Transfer the pork to the marinated sauce and chill in the fridge overnight. If the pork is not fully immerse in the sauce, turn the pork after several hours so that it is fully marinated. If it is marinated much longer, the chashu will taste better. As for the vegetable stock, transfer to a bowl and refrigerate overnight. That’s the photo of the vegetable stock after refrigerate – the fats from the pork has solidify. Don’t discard the fats as it enhance the flavor of the broth for the ramen. It doesn’t seem healthy but it’s a comfort food, right?
Combine the vegetable stock and the mixture of dry ingredients with the water in a large pot. Cook on medium heat for 30 minutes.
Turn off the heat. Use a food processor to blend the mixture to thicken the broth and provides a stronger taste. Then, use a strainer to strain the broth in another pot. Set aside for later use.
Toast 1 cup of sesame seeds in an oven or on a pan over the stove. Let it cool down and use a food processor to blend 1/2 cup of the sesame seeds. The remaining sesame seeds is used as a topping for ramen.
Then add 1 cup of mirin, 1/4 – 1/3 cup of kikkoman soy sauce, 3 -4 tablespoon of sesame paste, 1 -2 tablespoon of white miso paste, 1 – 2 tablespoon of red miso paste and 1/2 – 1 teaspoon of cayenne (optional) to the broth. For a milder and more delicate flavor, reduce the measurement of the soy sauce and miso paste. For a kick of spice, cayenne can be added. On a side note, there are different types of miso paste and it can be easily distinguished by its color. White miso paste is more of a beige color and milder in taste while red miso paste is reddish brown and stronger in flavor.
Cook on low heat for 10 -15 minutes. Turn off heat and keep warm. The miso broth can make about 8 – 10 bowls of ramen! I kept the remaining broth in the freezer as I don’t intend to make it anytime soon.
Take the marinated chashu out from the fridge. Remove the string and cut a few slices as one of the toppings for ramen. As for the remaining chashu, I place it back with the marinated sauce and store in fridge. There are other ways to use the chashu and the marinated sauce too! Personally, I slice the chashu, pour the marinated sauce on the sliced charsiu and sprinkle toasted sesame seeds and reheat it. It goes well with rice too!
2. Ramen eggs – Made a day earlier
Ramen eggs known as Ajitsuke Tamago (味付け卵) is tasty even on its own. The egg yolk is partially cooked so it is slightly gooey and custard-like texture. Most importantly, it is simple to make.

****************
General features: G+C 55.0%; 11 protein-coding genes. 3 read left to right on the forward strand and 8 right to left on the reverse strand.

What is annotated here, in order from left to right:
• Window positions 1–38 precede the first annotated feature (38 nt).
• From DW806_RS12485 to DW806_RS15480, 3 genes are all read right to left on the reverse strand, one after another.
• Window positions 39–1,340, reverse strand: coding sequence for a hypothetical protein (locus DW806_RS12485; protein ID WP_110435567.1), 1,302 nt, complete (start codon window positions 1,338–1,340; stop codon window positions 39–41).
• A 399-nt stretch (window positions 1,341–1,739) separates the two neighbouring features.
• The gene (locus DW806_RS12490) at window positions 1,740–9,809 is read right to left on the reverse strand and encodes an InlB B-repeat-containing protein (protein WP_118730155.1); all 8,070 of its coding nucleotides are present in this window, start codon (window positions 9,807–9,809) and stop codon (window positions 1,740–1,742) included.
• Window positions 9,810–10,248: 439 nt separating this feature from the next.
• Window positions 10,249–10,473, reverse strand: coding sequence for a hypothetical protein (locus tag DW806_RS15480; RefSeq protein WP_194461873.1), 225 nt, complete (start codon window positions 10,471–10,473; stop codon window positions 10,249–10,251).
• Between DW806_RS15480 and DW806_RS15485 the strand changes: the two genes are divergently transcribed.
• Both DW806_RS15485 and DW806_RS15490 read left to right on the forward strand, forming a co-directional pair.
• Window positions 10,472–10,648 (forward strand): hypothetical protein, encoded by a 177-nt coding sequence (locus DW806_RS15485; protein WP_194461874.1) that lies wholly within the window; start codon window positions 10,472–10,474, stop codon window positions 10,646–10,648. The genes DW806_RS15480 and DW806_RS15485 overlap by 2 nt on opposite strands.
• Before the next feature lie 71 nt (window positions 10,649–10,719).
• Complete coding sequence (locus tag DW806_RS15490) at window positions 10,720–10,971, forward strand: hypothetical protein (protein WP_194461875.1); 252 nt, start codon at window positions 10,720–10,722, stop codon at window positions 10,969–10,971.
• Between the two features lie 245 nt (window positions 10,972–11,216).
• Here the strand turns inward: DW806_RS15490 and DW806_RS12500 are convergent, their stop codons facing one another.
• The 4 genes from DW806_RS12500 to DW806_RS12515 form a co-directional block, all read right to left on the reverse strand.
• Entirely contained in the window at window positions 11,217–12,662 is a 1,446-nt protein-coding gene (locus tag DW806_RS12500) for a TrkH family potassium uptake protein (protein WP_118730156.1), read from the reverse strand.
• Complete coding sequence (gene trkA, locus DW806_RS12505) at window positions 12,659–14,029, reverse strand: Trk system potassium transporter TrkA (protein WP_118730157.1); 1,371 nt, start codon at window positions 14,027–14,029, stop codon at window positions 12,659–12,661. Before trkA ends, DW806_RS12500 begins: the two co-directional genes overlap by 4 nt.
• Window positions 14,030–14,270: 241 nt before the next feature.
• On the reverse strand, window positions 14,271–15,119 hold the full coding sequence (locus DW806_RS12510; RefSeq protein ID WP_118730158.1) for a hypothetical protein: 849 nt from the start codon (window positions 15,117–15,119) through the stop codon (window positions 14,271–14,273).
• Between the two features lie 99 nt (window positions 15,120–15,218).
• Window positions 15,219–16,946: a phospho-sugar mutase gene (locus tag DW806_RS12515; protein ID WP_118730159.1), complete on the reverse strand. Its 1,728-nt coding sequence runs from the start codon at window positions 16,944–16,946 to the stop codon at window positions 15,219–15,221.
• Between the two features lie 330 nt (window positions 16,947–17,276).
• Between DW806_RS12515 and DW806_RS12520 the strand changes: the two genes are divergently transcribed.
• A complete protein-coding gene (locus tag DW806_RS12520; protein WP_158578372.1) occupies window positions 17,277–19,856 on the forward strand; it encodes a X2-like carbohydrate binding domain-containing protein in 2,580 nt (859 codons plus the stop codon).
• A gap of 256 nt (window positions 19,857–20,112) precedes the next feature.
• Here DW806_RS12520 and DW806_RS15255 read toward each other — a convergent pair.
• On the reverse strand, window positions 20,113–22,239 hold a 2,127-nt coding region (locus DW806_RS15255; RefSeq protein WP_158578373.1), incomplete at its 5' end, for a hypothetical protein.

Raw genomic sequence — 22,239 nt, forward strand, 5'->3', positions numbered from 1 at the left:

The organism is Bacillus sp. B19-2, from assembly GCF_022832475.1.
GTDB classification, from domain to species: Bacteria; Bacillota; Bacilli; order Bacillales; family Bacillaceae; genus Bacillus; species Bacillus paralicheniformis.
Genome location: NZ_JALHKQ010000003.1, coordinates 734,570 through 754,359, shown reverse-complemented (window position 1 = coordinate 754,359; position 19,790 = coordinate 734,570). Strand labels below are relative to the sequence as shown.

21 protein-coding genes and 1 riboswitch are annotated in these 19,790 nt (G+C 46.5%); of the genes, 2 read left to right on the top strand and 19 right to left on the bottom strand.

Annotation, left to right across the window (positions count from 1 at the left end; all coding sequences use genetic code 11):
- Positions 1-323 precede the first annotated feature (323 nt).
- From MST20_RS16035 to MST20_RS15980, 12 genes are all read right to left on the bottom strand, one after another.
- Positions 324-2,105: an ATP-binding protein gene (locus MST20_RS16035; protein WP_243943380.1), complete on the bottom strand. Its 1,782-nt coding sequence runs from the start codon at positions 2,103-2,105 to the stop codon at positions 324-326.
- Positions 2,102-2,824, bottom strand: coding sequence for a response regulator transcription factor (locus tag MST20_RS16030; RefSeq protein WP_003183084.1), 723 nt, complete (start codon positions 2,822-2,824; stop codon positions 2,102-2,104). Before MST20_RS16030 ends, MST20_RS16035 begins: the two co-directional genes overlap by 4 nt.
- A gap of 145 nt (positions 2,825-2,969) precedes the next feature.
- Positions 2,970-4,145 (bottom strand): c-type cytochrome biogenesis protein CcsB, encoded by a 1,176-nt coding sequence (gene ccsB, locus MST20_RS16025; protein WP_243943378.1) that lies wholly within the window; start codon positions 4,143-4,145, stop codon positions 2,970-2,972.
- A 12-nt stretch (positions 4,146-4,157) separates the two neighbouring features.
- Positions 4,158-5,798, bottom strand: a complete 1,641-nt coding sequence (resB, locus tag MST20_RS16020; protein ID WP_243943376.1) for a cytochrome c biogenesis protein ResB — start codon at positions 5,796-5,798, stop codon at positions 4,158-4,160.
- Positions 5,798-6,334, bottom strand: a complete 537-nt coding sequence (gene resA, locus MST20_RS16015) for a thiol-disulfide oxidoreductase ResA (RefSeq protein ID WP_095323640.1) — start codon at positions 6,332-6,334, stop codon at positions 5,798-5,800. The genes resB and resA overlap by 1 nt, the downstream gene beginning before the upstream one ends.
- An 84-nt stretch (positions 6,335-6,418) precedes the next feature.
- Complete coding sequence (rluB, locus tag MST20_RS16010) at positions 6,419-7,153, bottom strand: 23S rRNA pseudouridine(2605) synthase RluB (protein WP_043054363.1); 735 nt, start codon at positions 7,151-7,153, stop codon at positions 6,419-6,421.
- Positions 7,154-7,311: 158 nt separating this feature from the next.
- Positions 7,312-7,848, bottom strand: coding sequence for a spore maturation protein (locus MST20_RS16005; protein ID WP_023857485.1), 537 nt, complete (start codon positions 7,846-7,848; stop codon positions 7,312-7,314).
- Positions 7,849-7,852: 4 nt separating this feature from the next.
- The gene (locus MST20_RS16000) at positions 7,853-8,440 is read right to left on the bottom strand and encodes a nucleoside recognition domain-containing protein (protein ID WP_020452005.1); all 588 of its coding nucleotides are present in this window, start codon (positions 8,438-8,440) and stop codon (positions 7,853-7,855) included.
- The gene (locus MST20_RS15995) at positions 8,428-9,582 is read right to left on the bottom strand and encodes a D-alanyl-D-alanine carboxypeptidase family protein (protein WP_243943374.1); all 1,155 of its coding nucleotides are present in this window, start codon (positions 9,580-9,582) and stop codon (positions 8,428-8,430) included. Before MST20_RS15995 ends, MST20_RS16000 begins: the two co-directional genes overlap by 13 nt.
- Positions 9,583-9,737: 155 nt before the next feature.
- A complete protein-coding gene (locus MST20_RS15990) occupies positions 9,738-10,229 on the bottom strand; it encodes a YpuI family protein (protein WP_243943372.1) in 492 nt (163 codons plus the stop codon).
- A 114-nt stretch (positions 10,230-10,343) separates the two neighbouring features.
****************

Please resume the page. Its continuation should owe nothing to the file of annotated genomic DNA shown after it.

The ingredients are 4 cage-free eggs, 1/2 cups of dashi and 1.5 – 2 cups of tsuyu (which has been prepared earlier). Combine the dashi and tsuyu together in a glass container. Prepare a medium pot half-filled with water, a dash of vinegar and salt. The vinegar helps to make the peeling of the egg shell a lot easier! Boil the water on medium heat. Once it boils, place in 4 cage-free eggs and cook for 6 minutes and 20 seconds. Do not cooked the eggs for more than 7 minutes! Turn off the heat and immediately tranfer the eggs into a bowl of cold water with ice and leave it for at least 10 minutes. Peel off the egg shell and transer to the marinated sauce. Chill in the fridge and let it marinate for at least 1 night.
3. Ramen Noodles
As it is difficult for me to get the ramen noodles, I have to make this myself. I decided to try the recipe from this blogger (Serious Eats). Since the dough is tough, it almost spoilt my pasta machine after running the dough through the machine the fourth or fitfth time! I am hoping that I don’t have to invest in a new pasta machine! However, I am satisfied with how the noodles turn out. It is springy and has a nice chewy texture that I am looking for.
Prepare a pot half-filled with boiling water and cook the noodles for 2 minutes. Use a strainer to drain the noodles and transfer to a bowl.
Finally, the BEST part – time to assemble and EAT! Add 2 ladle of miso broth with the noodle and add the toppings – chashu, ramen eggs and seaweed. Garnish with some toasted sesame seeds and sliced scallion (green onion).